Procedures

First Aid Treatment for Burns including Chemical Burns - Procedures

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1. Purpose and Objectives

These procedures has been developed to reduce the risk of severe burn injuries occurring due to accidental thermal and chemical exposures.

2. Definitions, Terms, Acronyms

SDS - Safety Data Sheet

PPE - Personal Protective Equipment

Dyscrasias - blood disorders e.g. anaemia

Arrhythmias - Abnormal heart rhythm

3. Procedures Scope/Coverage

This procedure applies to all staff, students, visitors and volunteers who undertake tasks with the potential for exposure to hazardous chemicals or extreme cold or heat sources.

4. Procedures Statement

Burns can be extremely dangerous and in some cases fatal. All persons at UQ undertaking procedures involving hazardous chemicals, extreme cold or heat sources must be trained in the first aid management of chemical or thermal burns.

5. Standard First Aid Procedure for Burns

The following first aid procedure applies to most burns including chemical burns;

  • Cool burnt area under continuously running cold tap water for twenty minutes (approximately 15°C).
  • Do not apply ice to any burn.
  • Do not apply any lotions or creams to burns.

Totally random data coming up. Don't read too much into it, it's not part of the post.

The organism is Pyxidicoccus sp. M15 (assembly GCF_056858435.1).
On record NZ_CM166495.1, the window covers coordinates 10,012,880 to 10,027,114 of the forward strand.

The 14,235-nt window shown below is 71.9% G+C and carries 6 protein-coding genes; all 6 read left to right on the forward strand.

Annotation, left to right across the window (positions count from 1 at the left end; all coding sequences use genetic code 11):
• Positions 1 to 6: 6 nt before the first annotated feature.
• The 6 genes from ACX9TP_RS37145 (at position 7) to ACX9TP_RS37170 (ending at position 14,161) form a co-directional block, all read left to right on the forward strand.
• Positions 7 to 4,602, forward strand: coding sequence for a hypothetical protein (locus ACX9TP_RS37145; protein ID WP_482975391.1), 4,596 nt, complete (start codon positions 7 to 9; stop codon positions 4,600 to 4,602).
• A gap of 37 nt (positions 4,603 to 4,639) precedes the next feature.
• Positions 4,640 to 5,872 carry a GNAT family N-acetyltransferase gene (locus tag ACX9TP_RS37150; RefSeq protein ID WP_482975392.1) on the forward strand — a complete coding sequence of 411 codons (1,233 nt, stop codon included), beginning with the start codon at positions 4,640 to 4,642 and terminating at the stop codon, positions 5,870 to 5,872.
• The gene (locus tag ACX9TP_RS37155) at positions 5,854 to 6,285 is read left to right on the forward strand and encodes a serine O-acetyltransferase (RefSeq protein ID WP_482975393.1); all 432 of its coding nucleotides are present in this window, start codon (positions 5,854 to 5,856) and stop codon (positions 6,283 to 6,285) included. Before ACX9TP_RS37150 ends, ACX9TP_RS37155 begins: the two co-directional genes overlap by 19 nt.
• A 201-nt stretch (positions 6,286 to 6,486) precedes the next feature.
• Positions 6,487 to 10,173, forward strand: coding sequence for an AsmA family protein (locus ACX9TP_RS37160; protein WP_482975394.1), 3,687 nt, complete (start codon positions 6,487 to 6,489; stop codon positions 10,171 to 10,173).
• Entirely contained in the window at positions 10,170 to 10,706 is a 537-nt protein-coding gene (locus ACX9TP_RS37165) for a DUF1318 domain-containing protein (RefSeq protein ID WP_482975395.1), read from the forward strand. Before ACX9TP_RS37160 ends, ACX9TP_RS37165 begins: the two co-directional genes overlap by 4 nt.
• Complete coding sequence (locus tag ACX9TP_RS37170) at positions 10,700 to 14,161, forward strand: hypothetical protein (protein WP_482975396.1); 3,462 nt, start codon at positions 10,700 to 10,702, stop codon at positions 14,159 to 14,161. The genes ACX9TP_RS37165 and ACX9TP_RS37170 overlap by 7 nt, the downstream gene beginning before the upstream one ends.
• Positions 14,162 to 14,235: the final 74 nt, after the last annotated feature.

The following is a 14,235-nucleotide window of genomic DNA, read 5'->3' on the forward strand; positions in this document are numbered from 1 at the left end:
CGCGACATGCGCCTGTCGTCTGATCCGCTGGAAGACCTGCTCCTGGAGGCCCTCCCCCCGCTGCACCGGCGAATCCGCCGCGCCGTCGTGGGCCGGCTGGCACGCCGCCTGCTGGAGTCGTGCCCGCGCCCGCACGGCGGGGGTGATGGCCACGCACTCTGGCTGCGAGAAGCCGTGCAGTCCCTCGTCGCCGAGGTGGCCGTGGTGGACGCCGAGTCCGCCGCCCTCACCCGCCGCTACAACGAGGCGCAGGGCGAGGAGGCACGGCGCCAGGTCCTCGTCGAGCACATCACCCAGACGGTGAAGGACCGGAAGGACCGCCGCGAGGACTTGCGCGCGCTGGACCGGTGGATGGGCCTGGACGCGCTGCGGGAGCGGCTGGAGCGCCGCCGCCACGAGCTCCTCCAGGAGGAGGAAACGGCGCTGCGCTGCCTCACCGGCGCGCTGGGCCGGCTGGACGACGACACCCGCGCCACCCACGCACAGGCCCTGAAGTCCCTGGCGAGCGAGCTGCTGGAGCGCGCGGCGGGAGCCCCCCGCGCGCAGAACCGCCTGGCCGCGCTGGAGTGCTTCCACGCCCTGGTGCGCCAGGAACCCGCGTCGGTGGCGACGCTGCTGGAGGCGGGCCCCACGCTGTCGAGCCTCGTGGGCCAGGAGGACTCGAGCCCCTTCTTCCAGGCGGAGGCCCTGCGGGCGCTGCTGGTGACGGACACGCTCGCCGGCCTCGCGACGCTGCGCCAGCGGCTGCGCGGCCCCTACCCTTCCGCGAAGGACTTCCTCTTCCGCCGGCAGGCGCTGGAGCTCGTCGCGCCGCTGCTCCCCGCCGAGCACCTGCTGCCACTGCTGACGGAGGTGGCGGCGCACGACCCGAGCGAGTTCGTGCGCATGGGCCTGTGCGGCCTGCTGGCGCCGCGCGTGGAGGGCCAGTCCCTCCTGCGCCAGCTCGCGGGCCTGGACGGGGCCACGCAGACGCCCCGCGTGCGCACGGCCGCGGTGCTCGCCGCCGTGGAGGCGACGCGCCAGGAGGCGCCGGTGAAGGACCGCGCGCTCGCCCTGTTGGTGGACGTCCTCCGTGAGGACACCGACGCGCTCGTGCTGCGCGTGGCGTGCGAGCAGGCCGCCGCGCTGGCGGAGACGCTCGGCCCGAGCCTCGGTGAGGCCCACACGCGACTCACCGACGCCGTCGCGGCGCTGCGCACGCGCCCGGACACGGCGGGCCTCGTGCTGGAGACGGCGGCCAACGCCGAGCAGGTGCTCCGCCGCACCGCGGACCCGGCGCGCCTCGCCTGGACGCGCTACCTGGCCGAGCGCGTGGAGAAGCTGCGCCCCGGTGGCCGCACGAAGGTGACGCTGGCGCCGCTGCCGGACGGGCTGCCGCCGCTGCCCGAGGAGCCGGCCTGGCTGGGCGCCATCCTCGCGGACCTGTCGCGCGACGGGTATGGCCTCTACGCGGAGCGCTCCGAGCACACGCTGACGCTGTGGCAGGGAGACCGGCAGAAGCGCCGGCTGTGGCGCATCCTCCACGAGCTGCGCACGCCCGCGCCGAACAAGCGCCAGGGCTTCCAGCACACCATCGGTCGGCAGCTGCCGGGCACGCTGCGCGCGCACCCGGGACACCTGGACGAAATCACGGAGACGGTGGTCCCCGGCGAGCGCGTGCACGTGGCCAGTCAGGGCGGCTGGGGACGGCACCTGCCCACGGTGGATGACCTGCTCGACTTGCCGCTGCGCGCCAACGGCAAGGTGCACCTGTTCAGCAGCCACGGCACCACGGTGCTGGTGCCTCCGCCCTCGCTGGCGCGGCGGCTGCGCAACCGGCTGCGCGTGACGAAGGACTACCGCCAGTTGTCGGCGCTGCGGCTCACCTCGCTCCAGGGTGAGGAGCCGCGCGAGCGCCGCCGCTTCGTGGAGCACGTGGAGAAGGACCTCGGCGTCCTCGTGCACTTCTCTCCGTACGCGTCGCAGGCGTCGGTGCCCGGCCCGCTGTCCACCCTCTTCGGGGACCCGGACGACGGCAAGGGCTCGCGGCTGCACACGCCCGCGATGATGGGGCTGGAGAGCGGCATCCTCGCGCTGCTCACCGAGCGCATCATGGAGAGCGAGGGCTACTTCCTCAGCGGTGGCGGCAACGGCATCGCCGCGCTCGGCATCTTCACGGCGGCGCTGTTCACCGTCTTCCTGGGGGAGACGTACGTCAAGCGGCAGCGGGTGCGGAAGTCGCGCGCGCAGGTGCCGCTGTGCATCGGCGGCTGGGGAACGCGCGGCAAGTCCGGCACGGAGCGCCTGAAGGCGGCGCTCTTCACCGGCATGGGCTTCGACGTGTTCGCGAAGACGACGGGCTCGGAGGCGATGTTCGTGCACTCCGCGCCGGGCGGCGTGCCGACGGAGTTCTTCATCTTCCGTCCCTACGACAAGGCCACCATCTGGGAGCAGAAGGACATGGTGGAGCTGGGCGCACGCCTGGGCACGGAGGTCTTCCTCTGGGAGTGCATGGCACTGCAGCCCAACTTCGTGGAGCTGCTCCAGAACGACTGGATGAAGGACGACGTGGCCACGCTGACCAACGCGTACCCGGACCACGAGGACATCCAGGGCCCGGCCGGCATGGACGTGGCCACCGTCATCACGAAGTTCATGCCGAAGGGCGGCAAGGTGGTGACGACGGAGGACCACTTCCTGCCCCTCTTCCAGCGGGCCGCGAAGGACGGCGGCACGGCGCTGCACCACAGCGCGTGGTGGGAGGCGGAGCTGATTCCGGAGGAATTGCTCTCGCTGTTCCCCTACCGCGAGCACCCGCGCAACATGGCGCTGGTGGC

• Cover burn with a sterile non-adherent dressing. If not available, use plastic wrap or a clean wet cloth - do not wrap circumferentially.
  • Once first aid has been applied, seek medical advice for any chemical burn and take the chemical SDS with you.
  • Seek medical advice for full skin thickness burn, any electrical burn, any burn affecting airway, hands, face, eyes or genitals, or any burn greater in size than a 20 cent piece.

6. Exceptions to Standard First Aid Procedure for Burns

6.1 Cold thermal burns

Cryogens are substances which produce very low temperatures and are often used in laboratory settings at the University. Cryogens such as liquid nitrogen can rapidly freeze human tissue resulting in a cold 'burn' injury on contact with exposed skin. If clothing becomes saturated with a cryogenic liquid, frostbite can occur. Appropriate Personal Protective Equipment is therefore very important when handling cryogenic substances as PPE can be quickly removed if a spill occurs.

  • Warm affected area in lukewarm water. Do not use hot water or radiant heat sources.
  • Apply a sterile non-adherent dressing (if not available, use plastic wrap or a clean wet cloth).
  • Once first aid has been applied, seek medical advice if the injury is a full skin thickness burn or for any burn affecting airway, hands, face, eyes or genitals, or any burn greater in size than a 20 cent piece.